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Bertus van Zyl Breaks Boundaries at Tank Garage Winery

Cover Image for Bertus van Zyl Breaks Boundaries at Tank Garage Winery
By Sophie Brochu

Bertus van Zyl hails from South Africa, but he’s made a home—and a name for himself—in Napa. For the past ten years, he’s been making wines from vineyards all over California. At Tank Garage, van Zyl focuses on approachable, small-batch, and experimental blends intended to take the stuffiness out of wine.

How would you describe your winemaking style?

We make close to 40 different wines between the two wineries (Tank Garage and James Cole), spanning a lot of different styles, pretty much all the styles you can think of. Pét-nat sparkling wines, orange wines, carbonic red and white wines, all the way up to really high-end Napa cab and everything in between. So for me, stylistically, it’s about finding really amazing vineyard sites, and then trying to amplify what I see and taste in those sites.

We only own a very small percentage of our own vineyards, and everything else is purchased fruit. I travel all over California, working with awesome people and amplifying the amazing fruit that we receive here. The other fun part is blending, being super creative, thinking outside the box, and taking risks where we can.

How do you approach blending?

We have all these different building blocks to work with. There are times when we’re walking through a vineyard and going, ‘Oh. This tastes amazing, and this would go really well with this block that we’ve already picked from another vineyard, or this block that we’re going to get from this vineyard.’ You can already start to kind of see a blend coming together in your head a little bit. Other times it’s just about sitting down and tasting through all the wines that we’ve made.

In the off-season, when we’re not harvesting, we’re always checking in on the wines and their development, seeing how they’re changing during the aging process. Some really fun ideas start to come out. We come up with these really limited release wines that are fun, kind of small-scale, like little fermentation experiments.

General manager Ed Feuchuk compared these small batch releases to limited-edition sneakers. Once they’re gone, they’re gone.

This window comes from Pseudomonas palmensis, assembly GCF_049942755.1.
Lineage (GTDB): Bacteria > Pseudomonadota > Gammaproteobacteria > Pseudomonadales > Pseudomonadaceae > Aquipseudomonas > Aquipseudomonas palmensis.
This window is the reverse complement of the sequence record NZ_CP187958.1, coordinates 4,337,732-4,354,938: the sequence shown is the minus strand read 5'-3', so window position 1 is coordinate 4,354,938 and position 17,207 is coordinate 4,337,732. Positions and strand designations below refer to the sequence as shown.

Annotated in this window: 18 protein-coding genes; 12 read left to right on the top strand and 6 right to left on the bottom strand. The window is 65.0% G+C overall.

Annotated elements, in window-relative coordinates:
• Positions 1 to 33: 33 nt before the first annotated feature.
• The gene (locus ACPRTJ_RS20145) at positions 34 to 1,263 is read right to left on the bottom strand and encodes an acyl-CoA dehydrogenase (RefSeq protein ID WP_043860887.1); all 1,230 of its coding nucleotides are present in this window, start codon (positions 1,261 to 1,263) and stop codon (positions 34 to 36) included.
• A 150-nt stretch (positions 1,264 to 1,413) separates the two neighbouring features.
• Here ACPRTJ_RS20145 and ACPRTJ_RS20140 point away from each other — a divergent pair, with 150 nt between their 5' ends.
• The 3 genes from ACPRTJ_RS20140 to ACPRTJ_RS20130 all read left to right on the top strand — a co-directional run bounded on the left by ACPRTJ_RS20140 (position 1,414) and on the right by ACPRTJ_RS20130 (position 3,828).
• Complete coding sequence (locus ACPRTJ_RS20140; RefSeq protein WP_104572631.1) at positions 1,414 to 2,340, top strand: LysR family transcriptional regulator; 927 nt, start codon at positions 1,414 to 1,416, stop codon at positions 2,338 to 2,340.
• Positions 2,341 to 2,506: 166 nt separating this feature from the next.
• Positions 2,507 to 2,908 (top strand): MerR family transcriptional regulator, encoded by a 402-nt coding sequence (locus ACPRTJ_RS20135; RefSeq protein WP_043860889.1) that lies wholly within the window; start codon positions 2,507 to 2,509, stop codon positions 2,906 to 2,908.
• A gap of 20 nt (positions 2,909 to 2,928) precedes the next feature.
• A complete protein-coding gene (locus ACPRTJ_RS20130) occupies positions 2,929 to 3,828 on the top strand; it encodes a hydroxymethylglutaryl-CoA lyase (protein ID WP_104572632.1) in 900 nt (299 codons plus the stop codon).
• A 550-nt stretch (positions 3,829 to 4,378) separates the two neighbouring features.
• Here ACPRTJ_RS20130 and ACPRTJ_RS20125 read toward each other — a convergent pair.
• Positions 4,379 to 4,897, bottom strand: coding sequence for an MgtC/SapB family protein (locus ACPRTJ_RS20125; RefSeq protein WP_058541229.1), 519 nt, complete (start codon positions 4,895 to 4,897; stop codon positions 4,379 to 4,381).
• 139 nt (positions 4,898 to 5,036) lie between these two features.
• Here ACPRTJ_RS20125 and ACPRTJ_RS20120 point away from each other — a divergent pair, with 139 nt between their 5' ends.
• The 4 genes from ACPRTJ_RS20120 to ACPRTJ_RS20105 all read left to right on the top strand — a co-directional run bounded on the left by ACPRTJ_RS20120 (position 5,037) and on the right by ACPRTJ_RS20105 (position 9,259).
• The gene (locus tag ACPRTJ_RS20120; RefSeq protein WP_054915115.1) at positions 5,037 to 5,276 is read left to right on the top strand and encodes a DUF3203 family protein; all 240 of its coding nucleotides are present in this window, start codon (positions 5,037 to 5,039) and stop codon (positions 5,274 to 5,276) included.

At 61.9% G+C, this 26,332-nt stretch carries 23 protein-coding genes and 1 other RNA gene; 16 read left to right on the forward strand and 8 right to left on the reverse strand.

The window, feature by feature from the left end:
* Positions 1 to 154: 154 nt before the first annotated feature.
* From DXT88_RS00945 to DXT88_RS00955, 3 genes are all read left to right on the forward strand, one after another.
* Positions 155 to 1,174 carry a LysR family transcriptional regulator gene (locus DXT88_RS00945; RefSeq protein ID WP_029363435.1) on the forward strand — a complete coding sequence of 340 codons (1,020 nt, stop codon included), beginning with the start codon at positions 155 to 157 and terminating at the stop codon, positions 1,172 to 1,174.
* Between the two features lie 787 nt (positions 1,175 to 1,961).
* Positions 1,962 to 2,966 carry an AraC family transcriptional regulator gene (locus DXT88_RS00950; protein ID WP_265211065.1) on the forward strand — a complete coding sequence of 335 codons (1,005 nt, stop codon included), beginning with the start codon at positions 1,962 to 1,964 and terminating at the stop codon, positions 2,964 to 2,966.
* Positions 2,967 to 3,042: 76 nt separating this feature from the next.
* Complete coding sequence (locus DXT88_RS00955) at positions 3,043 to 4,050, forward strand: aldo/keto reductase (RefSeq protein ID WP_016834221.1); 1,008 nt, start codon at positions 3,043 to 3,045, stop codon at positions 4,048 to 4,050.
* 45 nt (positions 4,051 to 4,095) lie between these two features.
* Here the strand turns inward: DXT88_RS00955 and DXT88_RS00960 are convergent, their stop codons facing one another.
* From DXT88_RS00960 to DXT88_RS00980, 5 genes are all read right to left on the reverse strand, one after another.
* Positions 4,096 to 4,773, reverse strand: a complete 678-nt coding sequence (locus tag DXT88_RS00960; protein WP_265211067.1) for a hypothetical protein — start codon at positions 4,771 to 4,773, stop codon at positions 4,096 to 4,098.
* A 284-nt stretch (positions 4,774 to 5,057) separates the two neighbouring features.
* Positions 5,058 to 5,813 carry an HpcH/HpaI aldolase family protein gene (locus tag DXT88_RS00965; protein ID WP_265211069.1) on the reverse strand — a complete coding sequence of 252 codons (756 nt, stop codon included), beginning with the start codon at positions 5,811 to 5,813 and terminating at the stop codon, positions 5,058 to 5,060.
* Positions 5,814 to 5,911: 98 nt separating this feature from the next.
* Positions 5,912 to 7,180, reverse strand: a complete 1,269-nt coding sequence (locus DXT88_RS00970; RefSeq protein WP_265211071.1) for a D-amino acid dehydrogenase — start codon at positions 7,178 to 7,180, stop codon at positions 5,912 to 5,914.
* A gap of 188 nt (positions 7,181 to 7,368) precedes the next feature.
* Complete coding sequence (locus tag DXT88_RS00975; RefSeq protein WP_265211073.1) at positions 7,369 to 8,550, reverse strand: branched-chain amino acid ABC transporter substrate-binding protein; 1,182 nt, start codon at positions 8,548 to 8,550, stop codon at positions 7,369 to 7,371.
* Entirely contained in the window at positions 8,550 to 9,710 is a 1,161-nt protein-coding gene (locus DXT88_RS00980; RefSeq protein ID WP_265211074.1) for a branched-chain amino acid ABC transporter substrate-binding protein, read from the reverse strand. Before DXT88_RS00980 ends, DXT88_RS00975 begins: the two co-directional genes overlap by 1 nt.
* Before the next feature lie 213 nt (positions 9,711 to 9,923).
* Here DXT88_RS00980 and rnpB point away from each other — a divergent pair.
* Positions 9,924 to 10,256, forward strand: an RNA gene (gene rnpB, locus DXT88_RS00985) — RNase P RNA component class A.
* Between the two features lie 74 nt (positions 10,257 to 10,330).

Exactly, with these one-off wines, even though we work with a lot of the same vineyards every year, we continue to tweak the wines. Then, of course, you have external factors. For example, this was a really terrible year for frost up in the Sierra Foothills so instead we’re using grapes from Santa Barbara. Even working with the same vineyards, we try to take a very creative approach, where we’re like, ‘Okay. We’ve done these things in the past. What else can we do with this fruit, and what else can we try?’

“We’re a bunch of creatives who want to swim against the stream.”

What is something that people should know about Tank Garage?

We’re a bunch of risk takers. We’re a bunch of creatives who want to swim against the stream and change some of the preconceived notions that people have about wine. We like to take the stuffiness out of it. Wine doesn’t have to be this white tablecloth thing. It should be an everyday, fun beverage. Ultimately, it’s an agricultural product. I think people forget that, but it’s farming. It’s working the land and dealing with mother nature. It’s a really special thing, but it doesn’t have to be this stuffy, overbearing product at the same time. It can be fun. That’s what I love about Tank.

What makes the best bottle of wine?

Capturing a whole season, sometimes multiple seasons in a bottle. The temperatures, the ups and downs, the struggles and stresses of one season in a product that is very transparent. It’s amazing to showcase time and place this way. On the other hand, it’s all about who you’re enjoying it with. You can have a bottle from a gas station on a special occasion with your partner and have this really incredible experience.

You mentioned the frost. What other challenges do you face during harvest season?

We’ve dealt with wildfires the past couple of years. That’s been a very rough learning curve for us, but thankfully, part of our business model is built on risk mitigation and building resilience. We’re sourcing from Mendocino, Sonoma, Napa, Solano County into Lodi, the Sierra Foothills, down into the Central Coast, and even Santa Barbara. The vineyards are all kind of very spread out, but in a good way. We always have a diversity of fruit. But at the same time, let’s say there is a wildfire in one area. We have this hedged backup of regions that we work with. With Tank, we’ve come up with creative solutions that have helped us build these strong relationships with our growers. It’s a nice thing that people aren’t expecting the exact same product every year from us.

Which bottle would you recommend for the holiday season?

An unusual one is probably our orange wine right now. It’s called Love Saves the Day. I think it’s a really interesting, food-friendly wine that’ll go with a lot of things. And if people can, they should get their hands on Softcore. It’s a carbonic red wine that we made, so it’s a little bit brighter, lighter, and spicier in style.

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